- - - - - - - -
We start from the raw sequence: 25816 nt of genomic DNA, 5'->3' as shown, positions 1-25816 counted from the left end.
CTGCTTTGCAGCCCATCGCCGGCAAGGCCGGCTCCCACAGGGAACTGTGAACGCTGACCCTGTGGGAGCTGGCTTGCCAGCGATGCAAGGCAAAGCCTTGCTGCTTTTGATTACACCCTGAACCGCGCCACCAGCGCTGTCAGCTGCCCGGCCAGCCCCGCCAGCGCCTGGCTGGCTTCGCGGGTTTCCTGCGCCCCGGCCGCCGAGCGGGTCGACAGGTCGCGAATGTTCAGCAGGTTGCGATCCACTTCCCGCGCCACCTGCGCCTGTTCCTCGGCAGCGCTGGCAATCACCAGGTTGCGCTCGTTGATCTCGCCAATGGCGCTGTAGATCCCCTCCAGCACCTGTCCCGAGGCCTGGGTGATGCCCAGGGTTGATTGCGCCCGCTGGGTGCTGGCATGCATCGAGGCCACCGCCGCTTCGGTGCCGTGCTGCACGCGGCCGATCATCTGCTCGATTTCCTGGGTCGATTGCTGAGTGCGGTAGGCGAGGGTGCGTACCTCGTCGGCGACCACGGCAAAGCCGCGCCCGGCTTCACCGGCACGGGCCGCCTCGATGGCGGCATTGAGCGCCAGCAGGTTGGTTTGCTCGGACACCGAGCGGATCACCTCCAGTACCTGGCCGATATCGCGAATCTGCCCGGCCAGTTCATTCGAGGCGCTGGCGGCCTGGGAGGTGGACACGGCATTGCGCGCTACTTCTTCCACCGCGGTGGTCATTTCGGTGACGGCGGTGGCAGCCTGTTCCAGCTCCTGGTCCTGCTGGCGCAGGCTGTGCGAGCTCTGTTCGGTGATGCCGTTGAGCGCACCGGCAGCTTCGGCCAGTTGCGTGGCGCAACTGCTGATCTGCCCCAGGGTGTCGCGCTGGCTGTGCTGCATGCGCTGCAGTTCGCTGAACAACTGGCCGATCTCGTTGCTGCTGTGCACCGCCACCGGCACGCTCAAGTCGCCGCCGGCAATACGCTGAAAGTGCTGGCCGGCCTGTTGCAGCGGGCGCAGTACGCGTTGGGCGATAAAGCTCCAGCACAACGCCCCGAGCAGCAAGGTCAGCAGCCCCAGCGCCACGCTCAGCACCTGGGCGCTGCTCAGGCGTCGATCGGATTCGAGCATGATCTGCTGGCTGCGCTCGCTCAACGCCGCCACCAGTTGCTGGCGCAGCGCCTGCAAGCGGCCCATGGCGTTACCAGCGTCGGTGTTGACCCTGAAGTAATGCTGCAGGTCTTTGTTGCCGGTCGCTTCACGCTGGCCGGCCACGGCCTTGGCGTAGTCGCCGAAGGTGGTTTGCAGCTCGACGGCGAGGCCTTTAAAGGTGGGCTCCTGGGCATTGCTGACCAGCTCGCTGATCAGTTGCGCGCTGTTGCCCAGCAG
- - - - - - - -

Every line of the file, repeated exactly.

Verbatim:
We start from the raw sequence: 25816 nt of genomic DNA, 5'->3' as shown, positions 1-25816 counted from the left end.
CTGCTTTGCAGCCCATCGCCGGCAAGGCCGGCTCCCACAGGGAACTGTGAACGCTGACCCTGTGGGAGCTGGCTTGCCAGCGATGCAAGGCAAAGCCTTGCTGCTTTTGATTACACCCTGAACCGCGCCACCAGCGCTGTCAGCTGCCCGGCCAGCCCCGCCAGCGCCTGGCTGGCTTCGCGGGTTTCCTGCGCCCCGGCCGCCGAGCGGGTCGACAGGTCGCGAATGTTCAGCAGGTTGCGATCCACTTCCCGCGCCACCTGCGCCTGTTCCTCGGCAGCGCTGGCAATCACCAGGTTGCGCTCGTTGATCTCGCCAATGGCGCTGTAGATCCCCTCCAGCACCTGTCCCGAGGCCTGGGTGATGCCCAGGGTTGATTGCGCCCGCTGGGTGCTGGCATGCATCGAGGCCACCGCCGCTTCGGTGCCGTGCTGCACGCGGCCGATCATCTGCTCGATTTCCTGGGTCGATTGCTGAGTGCGGTAGGCGAGGGTGCGTACCTCGTCGGCGACCACGGCAAAGCCGCGCCCGGCTTCACCGGCACGGGCCGCCTCGATGGCGGCATTGAGCGCCAGCAGGTTGGTTTGCTCGGACACCGAGCGGATCACCTCCAGTACCTGGCCGATATCGCGAATCTGCCCGGCCAGTTCATTCGAGGCGCTGGCGGCCTGGGAGGTGGACACGGCATTGCGCGCTACTTCTTCCACCGCGGTGGTCATTTCGGTGACGGCGGTGGCAGCCTGTTCCAGCTCCTGGTCCTGCTGGCGCAGGCTGTGCGAGCTCTGTTCGGTGATGCCGTTGAGCGCACCGGCAGCTTCGGCCAGTTGCGTGGCGCAACTGCTGATCTGCCCCAGGGTGTCGCGCTGGCTGTGCTGCATGCGCTGCAGTTCGCTGAACAACTGGCCGATCTCGTTGCTGCTGTGCACCGCCACCGGCACGCTCAAGTCGCCGCCGGCAATACGCTGAAAGTGCTGGCCGGCCTGTTGCAGCGGGCGCAGTACGCGTTGGGCGATAAAGCTCCAGCACAACGCCCCGAGCAGCAAGGTCAGCAGCCCCAGCGCCACGCTCAGCACCTGGGCGCTGCTCAGGCGTCGATCGGATTCGAGCATGATCTGCTGGCTGCGCTCGCTCAACGCCGCCACCAGTTGCTGGCGCAGCGCCTGCAAGCGGCCCATGGCGTTACCAGCGTCGGTGTTGACCCTGAAGTAATGCTGCAGGTCTTTGTTGCCGGTCGCTTCACGCTGGCCGGCCACGGCCTTGGCGTAGTCGCCGAAGGTGGTTTGCAGCTCGACGGCGAGGCCTTTAAAGGTGGGCTCCTGGGCATTGCTGACCAGCTCGCTGATCAGTTGCGCGCTGTTGCCCAGCAG